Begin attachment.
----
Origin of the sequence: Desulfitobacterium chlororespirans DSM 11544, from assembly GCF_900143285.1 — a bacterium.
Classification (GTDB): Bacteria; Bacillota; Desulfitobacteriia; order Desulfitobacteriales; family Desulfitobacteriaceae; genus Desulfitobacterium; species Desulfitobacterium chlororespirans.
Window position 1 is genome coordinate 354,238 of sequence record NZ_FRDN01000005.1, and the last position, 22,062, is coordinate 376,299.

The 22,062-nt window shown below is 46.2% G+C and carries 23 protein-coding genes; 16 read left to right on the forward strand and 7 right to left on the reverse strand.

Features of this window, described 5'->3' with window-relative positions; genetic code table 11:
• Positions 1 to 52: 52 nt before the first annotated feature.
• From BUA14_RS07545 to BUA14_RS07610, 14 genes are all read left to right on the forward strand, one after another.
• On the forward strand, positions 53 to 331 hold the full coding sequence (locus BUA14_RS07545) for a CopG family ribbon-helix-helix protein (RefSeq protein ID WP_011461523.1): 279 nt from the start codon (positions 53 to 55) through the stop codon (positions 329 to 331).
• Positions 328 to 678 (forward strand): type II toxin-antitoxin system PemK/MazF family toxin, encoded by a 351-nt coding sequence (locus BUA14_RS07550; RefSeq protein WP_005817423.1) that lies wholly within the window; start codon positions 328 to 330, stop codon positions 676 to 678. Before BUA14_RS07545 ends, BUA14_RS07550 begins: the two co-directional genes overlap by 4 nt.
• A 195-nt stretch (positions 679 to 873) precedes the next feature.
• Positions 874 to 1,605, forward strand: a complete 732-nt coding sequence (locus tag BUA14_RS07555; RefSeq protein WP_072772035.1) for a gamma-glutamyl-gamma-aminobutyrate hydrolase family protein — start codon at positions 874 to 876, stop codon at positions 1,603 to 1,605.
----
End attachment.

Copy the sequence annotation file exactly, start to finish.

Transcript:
Origin of the sequence: Desulfitobacterium chlororespirans DSM 11544, from assembly GCF_900143285.1 — a bacterium.
Classification (GTDB): Bacteria; Bacillota; Desulfitobacteriia; order Desulfitobacteriales; family Desulfitobacteriaceae; genus Desulfitobacterium; species Desulfitobacterium chlororespirans.
Window position 1 is genome coordinate 354,238 of sequence record NZ_FRDN01000005.1, and the last position, 22,062, is coordinate 376,299.

The 22,062-nt window shown below is 46.2% G+C and carries 23 protein-coding genes; 16 read left to right on the forward strand and 7 right to left on the reverse strand.

Features of this window, described 5'->3' with window-relative positions; genetic code table 11:
• Positions 1 to 52: 52 nt before the first annotated feature.
• From BUA14_RS07545 to BUA14_RS07610, 14 genes are all read left to right on the forward strand, one after another.
• On the forward strand, positions 53 to 331 hold the full coding sequence (locus BUA14_RS07545) for a CopG family ribbon-helix-helix protein (RefSeq protein ID WP_011461523.1): 279 nt from the start codon (positions 53 to 55) through the stop codon (positions 329 to 331).
• Positions 328 to 678 (forward strand): type II toxin-antitoxin system PemK/MazF family toxin, encoded by a 351-nt coding sequence (locus BUA14_RS07550; RefSeq protein WP_005817423.1) that lies wholly within the window; start codon positions 328 to 330, stop codon positions 676 to 678. Before BUA14_RS07545 ends, BUA14_RS07550 begins: the two co-directional genes overlap by 4 nt.
• A 195-nt stretch (positions 679 to 873) precedes the next feature.
• Positions 874 to 1,605, forward strand: a complete 732-nt coding sequence (locus tag BUA14_RS07555; RefSeq protein WP_072772035.1) for a gamma-glutamyl-gamma-aminobutyrate hydrolase family protein — start codon at positions 874 to 876, stop codon at positions 1,603 to 1,605.